Recommended by Buck Tilton, Backpacker contributing editor and author of Medicine for the Backcountry.
Tincture of benzoin, a balsamic tree resin, has antiseptic, aromatic, and adhesive properties. It can be found in many forms-impregnated in cotton swabs, in small vials as a liquid, and as a spray-at drugstores and medical supply houses. Keep a little benzoin in your first-aid kit and use it to:
- Augment the stickiness of any blister treatment. Just apply it to your foot, let it dry until tacky (a few minutes), then affix your dressing of choice.
- Protect your skin from friction. When applied to unblistered skin, tincture of benzoin dries to a hardened shield, like a second layer of toughened-up skin.
- Seal an existing blister as a last resort.
The brave men and women who serve in our military, hiking with heavy loads for days at a time, also serve as guinea pigs for blister research. Here's what they've discovered:
n Antiperspirant applied to feet reduced sweating, but it didn't prevent blisters. In some cases, it even increased irritation.
- Those who jogged regularly were less likely to get blisters on a 10-kilometer (6.5-mile) hike.
- The sock-and-liner method worked best if the outer sock maintained its loft (and thus its cushion) when saturated.
- Soldiers using foot powder had a higher incidence of blisters than those not using it. Once saturated, the powder clumps and abrades feet.
- Cadets who wore their boots for a total of at least 20 hours in the 2 weeks prior to maneuvers had fewer blisters.
6 Steps To Blister-Free Bliss
The easiest way to deal with blisters? Don't get them. Sounds obvious, but
many of us forget that prevention is the best medicine. Here's some advice:
- Clip and file. Keep your toenails short and file down calluses.
- Buy boots that fit, then break them in.
Wear your new or almost-new boots around the house and town, then venture out on dayhikes with a light pack. Slowly progress to longer trips. Use duct tape to smooth rough spots or protruding seams inside the boot. Heavy, stiff boots require a lengthy break-in. If you're in a hurry, do like some cowboys do: wade in water to soak the leather, then wear the boots until dry. They'll conform to the curves of each foot. Boot makers frown on this because it dries out leather, but if you regularly condition and clean your hikers, one thorough soaking probably won't hurt. A bit of mink oil will soften the toughest of tough shoes, but use it sparingly since it can oversoften leather.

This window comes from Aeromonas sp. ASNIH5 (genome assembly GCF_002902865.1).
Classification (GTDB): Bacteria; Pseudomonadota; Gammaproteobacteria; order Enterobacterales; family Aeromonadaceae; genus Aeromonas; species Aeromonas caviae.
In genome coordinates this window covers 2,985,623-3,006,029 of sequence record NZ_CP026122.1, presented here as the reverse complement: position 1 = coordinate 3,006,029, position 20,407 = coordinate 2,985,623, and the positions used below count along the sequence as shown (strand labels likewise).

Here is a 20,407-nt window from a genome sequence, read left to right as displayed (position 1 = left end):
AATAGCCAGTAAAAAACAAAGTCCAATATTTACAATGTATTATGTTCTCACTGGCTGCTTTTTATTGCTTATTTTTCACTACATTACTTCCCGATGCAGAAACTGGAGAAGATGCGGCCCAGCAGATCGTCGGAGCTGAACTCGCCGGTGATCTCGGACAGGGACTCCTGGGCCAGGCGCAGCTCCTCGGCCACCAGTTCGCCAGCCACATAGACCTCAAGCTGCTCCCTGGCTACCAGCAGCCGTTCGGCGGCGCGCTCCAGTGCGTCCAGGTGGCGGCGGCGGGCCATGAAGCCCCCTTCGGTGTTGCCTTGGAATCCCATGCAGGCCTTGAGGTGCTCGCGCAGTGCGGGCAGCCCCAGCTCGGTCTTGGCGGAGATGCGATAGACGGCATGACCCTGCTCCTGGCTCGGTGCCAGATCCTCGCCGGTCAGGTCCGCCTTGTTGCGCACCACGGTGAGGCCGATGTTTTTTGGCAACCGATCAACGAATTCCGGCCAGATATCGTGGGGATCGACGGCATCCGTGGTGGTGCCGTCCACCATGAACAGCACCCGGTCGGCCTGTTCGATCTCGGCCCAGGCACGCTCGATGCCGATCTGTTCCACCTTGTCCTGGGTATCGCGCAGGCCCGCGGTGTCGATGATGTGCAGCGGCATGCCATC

- Adhere to three rules for socks:
1) No cotton; cotton holds moisture next to your skin. 2) Wear socks with smooth, flat seams. 3) Wear socks with a snug fit and no wrinkles or baggy spots. Then experiment with different types and thicknesses. A thin synthetic sock liner slides against your sock and boot so your skin doesn't have to. Rub a bar of soap across the friction points on the outer side of liners to make them slide even easier.
- Tend to hot spots the minute they develop.
Let feet air dry, then apply your choice of blister shield (see "Blister Beaters" on page 88). Timely application of duct tape or moleskin often will keep a warm spot from becoming a red-hot, weeping blister.
- Try supportive insoles.
Both custom- made and over-the-counter insoles reduce movement inside a boot, thus limiting friction.
- Keep feet cool and dry.
Change into dry socks at regular intervals during the day, and let the soggy pair dry outside your pack. In camp, don sandals so your sweaty paws can air out.
Always place a layer of toilet paper over the skin before applying tape. Or, create a bandage by placing a smaller piece of tape in the center of a strip-sticky side to sticky side-so a smooth surface lies against the sore.
Avoiding Toe Blisters
- Wrap a small strip of tape, sticky side down, from the base of the toenail over the tip of your toe and then underneath it.
- Wrap a second strip around the circumference of the toe, covering the ends of the first strip. Cut the ends of the second strip as close to each other as possible without overlapping them.Recommended by John VonhofTrouble Afoot Within 6 hours of damage, blistered skin begins to recover. Within 48 hours, a granular layer-the stuff that makes skin tough so it doesn't hurt when you touch it-forms. Complete healing typically occurs within 5 days.